May 1, 2012
Authored by: Kathy Sherby and Stephanie Moll
Whether post-death creditor protection is available to inherited IRAs under the 2005 Bankruptcy Act has been the subject of a number of cases decided in the last several years. The argument made by bankruptcy trustees is that, on the death of the IRA owner, the IRA ceases to be “retirement funds” as it is not the retirement funds of the beneficiary. Consequently, the bankruptcy trustees argue that the inherited IRA ceases to have the protection afforded to IRAs under the Bankruptcy Code.
In Re Stephenson, U.S. District Court, E.D. Mich., No. 4:11-cv-10848-MAG-MAR, December 12, 2011 is the latest in a long line of cases that have been decided in the last several years under the 2005 Bankruptcy Code. While the Bankruptcy Court in this case agreed with the Trustee that the inherited IRA was not exempt from the bankrupts’ estate, the District Court did not agree.
In this case, Janet Stephenson had inherited an IRA from her mother two years before filing bankruptcy. The Stephensons claimed an exemption for the IRA under the Federal Exemptions in § 552(d)(12), and the Trustee objected. In reviewing this bankruptcy case, the District Court first reiterated the two-prong test used in each of the cases previously decided under the 2005 Bankruptcy Code, whether the funds were “retirement funds” and whether the funds are exempt from taxation.
The Court reviewed all of the cases decided under the 2005 Bankruptcy Code:
- In re Chilton, United States Bankruptcy Court, E.D. Texas, Case No. 08-43414, March 5, 2010, in which the bankruptcy court denied an exemption for the inherited IRA of the bankrupt. However, the US District Court has now reversed the Chilton bankruptcy court ruling in Chilton v. Moser, 107 AFTR 2d ¶ 2011-594 (DC TX 3/16/2011), holding that an inherited IRA is an exempt asset.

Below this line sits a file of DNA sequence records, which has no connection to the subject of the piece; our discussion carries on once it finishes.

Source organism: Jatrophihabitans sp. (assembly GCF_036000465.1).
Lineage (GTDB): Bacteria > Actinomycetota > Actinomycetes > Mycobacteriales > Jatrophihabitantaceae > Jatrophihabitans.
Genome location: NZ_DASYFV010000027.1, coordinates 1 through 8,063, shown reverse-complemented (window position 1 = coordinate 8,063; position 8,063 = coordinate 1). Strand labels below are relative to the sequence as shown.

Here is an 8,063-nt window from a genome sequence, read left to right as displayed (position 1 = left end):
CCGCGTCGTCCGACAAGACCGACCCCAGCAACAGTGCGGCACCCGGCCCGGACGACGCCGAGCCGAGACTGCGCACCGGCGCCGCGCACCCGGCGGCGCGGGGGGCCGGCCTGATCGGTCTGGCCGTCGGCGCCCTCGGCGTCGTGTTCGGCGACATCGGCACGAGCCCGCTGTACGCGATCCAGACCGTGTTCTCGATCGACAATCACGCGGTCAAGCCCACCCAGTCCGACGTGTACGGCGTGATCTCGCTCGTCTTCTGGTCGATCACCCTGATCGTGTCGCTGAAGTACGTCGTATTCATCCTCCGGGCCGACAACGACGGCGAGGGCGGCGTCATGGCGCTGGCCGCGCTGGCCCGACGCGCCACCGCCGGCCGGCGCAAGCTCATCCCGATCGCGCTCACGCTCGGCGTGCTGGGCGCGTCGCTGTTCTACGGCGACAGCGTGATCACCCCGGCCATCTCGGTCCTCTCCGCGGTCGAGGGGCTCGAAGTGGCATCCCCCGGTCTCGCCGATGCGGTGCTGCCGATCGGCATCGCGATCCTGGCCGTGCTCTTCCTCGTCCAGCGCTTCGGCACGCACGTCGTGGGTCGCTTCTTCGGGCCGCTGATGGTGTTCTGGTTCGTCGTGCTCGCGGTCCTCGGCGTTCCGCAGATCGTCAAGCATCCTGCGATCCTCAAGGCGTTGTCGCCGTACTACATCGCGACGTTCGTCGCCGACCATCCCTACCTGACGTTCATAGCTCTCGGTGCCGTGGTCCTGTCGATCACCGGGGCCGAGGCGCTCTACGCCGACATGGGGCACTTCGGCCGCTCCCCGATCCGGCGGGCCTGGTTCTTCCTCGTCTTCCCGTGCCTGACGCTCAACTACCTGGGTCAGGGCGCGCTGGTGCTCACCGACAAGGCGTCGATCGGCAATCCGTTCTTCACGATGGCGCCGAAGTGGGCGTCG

- The Eighth Circuit Bankruptcy Appellate Panel in In re Nessa, Case No. 10-6009 (Bkrtcy Appellate Panel CA 8, April 9, 2010), 105 AFTR 2010-1825, determined that an inherited IRA qualifies for exemption under § 522(d)(12) of the Bankruptcy Code.
- In re Kutcha, 434 B.R. 837, (Case No. 09-15538, N.D. Ohio, April 16, 2010), the bankruptcy court first reviewed Ohio bankruptcy exemptions, since Ohio is an opt out state. (Ohio exemptions, not Federal exemptions, applied in this bankruptcy estate.) The court found an inherited IRA is not exempt under Ohio law. The court went on to rule that, in an opt out state when state exemptions apply, the Federal exemption for retirement funds found in §522(b)(3)(C) applied to provide the same protection otherwise applicable under §522(d)(12). The court then held that an inherited IRA is exempt from creditors in bankruptcy.
- In re Klipsch, 435 B.R. 586 (S.D. Indiana, Case No. 09-71922-BHL-7A, June 7, 2010), where Indiana is an opt out state, the bankruptcy court decided that an inherited IRA is not an exempt asset in bankruptcy. Under Indiana law in order to be exempt “retirement funds”, the funds had to be retirement funds in the hands of the debtor. The court did not discuss §522(b)(3)(C) of the Bankruptcy Code.
- In re Tabor, 433 B.R. 469 (M.D. Pennsylvania, Case No. 1:09-bk-05277MDF, June 18, 2010), where Pennsylvania is an opt out state so that the state law exemptions applied, the bankruptcy court declined to rule on whether the inherited IRA was exempt under Pennsylvania law. Instead, the bankruptcy court ruled that the inherited IRA was exempt under §522(b)(3)(C) of the Bankruptcy Code.